A biologist at The University of Texas at Arlington is creating a comprehensive molecular model of mycobacterial cell wall regulation to better understand how mycobacteria respond to stress.
Cara Boutte, assistant professor of biology, received a three-year, $300,000 Academic Research Enhancement Award for a project titled "Environmental regulation of cell growth and division in mycobacteria." The grant comes from the National Institute of General Medical Sciences, a division of the National Institutes of Health.
Mycobacteria are a type of germ that is difficult to kill with antibiotics and has taken a devastating toll on human health. One species causes tuberculosis, and another causes leprosy.
Mycobacteria have both a cell wall structure and a mode of growth that are distinct from well-studied model organisms and use several different regulatory mechanisms that are not well understood.
"The rationale behind this research is that knowledge of the signaling events that allow mycobacteria to respond to stress will lead to a better understanding of mycobacterial infection physiology and mechanisms of antibiotic tolerance, which could lead to the development of new anti-mycobacterial drugs," Boutte said.
The project will promote a better understanding of how mycobacterial pathogens survive during infection stress and antibiotic treatment, Boutte said. The research will characterize two systems by which mycobacteria regulate cell growth and division in response to stress and will describe new mechanisms of cell wall regulation.
Bacterial cell elongation and division are acutely responsive to stress. This adaptability promotes survival in changeable environments. Changes in growth and division require that the enzymes that build the cell wall are regulated in response to environmental signals. This regulation changes cell wall chemistry, cell size and antibiotic tolerance, but is poorly understood.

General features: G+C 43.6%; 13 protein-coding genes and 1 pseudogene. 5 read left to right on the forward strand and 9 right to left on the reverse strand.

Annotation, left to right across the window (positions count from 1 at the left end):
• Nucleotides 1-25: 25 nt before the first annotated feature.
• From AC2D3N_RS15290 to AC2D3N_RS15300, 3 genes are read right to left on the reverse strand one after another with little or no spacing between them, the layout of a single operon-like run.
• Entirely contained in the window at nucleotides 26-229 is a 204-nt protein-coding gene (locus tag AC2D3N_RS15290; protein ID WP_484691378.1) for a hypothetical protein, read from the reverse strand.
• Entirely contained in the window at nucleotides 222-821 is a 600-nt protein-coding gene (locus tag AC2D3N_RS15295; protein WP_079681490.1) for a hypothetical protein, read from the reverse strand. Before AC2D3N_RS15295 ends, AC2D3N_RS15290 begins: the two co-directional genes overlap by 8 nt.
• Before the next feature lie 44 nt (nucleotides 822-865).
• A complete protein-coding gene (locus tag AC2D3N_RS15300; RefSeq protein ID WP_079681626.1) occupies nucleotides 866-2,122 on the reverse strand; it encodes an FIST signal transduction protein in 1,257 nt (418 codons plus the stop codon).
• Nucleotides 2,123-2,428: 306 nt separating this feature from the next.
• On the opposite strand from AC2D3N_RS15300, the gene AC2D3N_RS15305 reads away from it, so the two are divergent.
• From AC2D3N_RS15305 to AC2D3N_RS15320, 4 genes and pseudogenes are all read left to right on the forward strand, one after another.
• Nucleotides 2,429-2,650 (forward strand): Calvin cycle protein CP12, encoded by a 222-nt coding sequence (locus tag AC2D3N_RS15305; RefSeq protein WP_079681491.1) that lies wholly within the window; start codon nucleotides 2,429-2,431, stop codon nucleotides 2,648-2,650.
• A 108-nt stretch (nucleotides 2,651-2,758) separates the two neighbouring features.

"This lack of knowledge about how mycobacterial cells alter their cell wall in stress contributes to the continued failure to design antibiotic regimens that quickly clear mycobacterial infections," Boutte said. "We believe the results of our work will illuminate cell wall regulatory mechanisms that are likely to be important for infection and antibiotic tolerance in pathogenic mycobacteria."
The research furthers UTA's mission to make significant impact in the field of health and the human condition, one of the main pillars of the University's Strategic Plan 2020: Bold Solutions | Global Impact.
"This project has important implications for public health because mycobacteria have developed immunity to many kinds of antibiotics," said Clay Clark, professor and chair of the UTA Department of Biology. "Dr. Boutte and her students could add significantly to our understanding of how mycobacteria survive antibiotic treatment and help scientists develop more effective treatments."
Assisting in the project are graduate students Angela Freeman and Neda Habibi and undergraduate students Heather Lake and Susana Pimental, all of whom work in Boutte's lab.
-- Written by Greg Pederson